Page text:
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Manufacturing index near 20-year high
Nation's purchasing managers say business conditions much stronger than expected in November.
December 1, 2003: 11:10 AM EST

NEW YORK (CNN/Money) - U.S. manufacturing accelerated in November, the nation's purchasing managers said Monday, in a report that was the strongest in nearly 20 years and reinforced analysts' hopes that the long-sluggish economy is finally in a classic, self-sustaining expansion.

The Institute for Supply Management (ISM) said its index of manufacturing activity jumped to 62.8 from 57 in October. Economists, on average, expected an ISM index of 57, according to Briefing.com.

The index was the highest since 69.9 in December 1983 and has been above 50, a number that indicates expansion in the sector, for five straight months.

"It appears that the recovery is gaining momentum. Indications are that the manufacturing sector is ending 2003 on a very positive note, and all of the indexes support continued strength into 2004," said Norbert Ore, director of the ISM's survey committee. "While there are still companies lagging the recovery, they should be encouraged by the current indicators in the sector."

U.S. stock prices extended earlier gains after the report, while Treasury bond prices fell.

Some economists took the report as a sign that a burst of consumer spending in the third quarter, driven by temporary fixes such as tax rebate checks and cash from mortgage refinancing, has translated into accelerating production, which should force businesses to hire more workers.

"This is more corroboration that the economy, particularly the production side, is responding to the pick-up in demand we saw in the third quarter," said Joshua Feinman, chief economist at Deutsche Bank Asset Management.

Fed still on hold

Though consumer spending has slowed in the fourth quarter, some businesses have been forced to re-stock depleted inventories, and some have expanded their production capacity and hired new workers to meet accelerating demand.

That's the way things typically happen in an economic expansion, but it's taken a long time to get to that stage after the recession of 2001. Businesses, stung by a long bear market in stocks, corporate governance scandals, terror attacks and wars, delayed hiring, making the "recovery" of 2002-03 an especially joyless one for millions of unemployed Americans.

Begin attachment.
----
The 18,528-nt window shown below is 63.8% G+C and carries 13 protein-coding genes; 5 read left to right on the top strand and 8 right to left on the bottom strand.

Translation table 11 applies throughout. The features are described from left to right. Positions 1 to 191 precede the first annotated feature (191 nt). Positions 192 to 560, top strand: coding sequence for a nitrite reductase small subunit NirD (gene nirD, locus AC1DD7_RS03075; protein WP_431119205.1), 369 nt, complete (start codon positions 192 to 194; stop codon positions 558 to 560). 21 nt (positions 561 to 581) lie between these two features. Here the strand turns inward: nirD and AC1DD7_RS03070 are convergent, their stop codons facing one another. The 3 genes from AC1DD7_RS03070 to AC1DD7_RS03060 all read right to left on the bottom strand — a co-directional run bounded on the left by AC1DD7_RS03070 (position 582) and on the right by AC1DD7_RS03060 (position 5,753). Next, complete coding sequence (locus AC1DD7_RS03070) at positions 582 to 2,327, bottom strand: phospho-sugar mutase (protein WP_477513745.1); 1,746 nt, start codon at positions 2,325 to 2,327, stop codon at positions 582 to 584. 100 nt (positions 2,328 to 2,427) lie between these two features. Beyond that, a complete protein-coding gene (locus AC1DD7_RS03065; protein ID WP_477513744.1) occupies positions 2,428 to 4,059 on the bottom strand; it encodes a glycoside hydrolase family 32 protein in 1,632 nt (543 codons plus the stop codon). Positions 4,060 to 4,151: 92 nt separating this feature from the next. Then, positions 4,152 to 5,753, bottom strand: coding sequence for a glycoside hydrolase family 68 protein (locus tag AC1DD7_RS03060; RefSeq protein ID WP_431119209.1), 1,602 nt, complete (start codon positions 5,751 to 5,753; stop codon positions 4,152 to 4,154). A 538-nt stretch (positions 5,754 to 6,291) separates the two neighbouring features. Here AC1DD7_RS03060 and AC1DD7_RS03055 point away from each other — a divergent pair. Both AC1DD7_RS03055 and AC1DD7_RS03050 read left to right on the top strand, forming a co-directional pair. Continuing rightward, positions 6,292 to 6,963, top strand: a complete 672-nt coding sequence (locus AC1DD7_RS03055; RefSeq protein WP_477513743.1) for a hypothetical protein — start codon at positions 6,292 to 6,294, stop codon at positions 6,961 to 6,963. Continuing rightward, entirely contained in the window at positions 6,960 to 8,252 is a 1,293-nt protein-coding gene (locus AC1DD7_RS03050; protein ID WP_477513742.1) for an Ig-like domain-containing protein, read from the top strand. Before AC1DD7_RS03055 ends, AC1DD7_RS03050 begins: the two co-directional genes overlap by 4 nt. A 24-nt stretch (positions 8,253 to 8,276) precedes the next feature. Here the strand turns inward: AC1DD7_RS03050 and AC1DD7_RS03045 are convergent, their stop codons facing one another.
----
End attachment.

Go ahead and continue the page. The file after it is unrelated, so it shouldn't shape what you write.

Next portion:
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Non-farm payrolls have grown for the past three months, however, raising hopes that the "jobless" recovery is finally over, which will translate into faster wage growth and support more consumer spending in a self-sustaining expansion.

The ISM's employment index rose to 51 from 47.7 in October, marking the first month above 50 in 37 months, and raising the chances that November saw the first gain in non-farm manufacturing payrolls since July 2000. The Labor Department is scheduled to release its figures for November employment on Friday.

The job growth is more of a hope than a guarantee at this point, however, and many economists think the Federal Reserve will wait until it's a sure thing before they start raising their key short-term interest rate, which is at the lowest level since the Kennedy administration.

"We still have yet to see much evidence that any of this is translating into an inflation threat," said David Resler, chief economist at Nomura Securities. "Until it does, I don't expect the Fed to move."

Still, there was little bad news in Monday's report. ISM's new orders index jumped to 73.7 in November, the highest since 74.8 in December 1983, up from 64.3 in October.

The production index rose to 68.3 from 62.6 in October, and the backlog of orders index rose to 59 from 53.5.

The inventories index rose to 50, compared with 44.5 in October, and the prices index rose to 64 from 58.5 in October.

In one of the few signs of weakness, the new export orders index slipped to 57.9 from 59.6 in October.  Top of page




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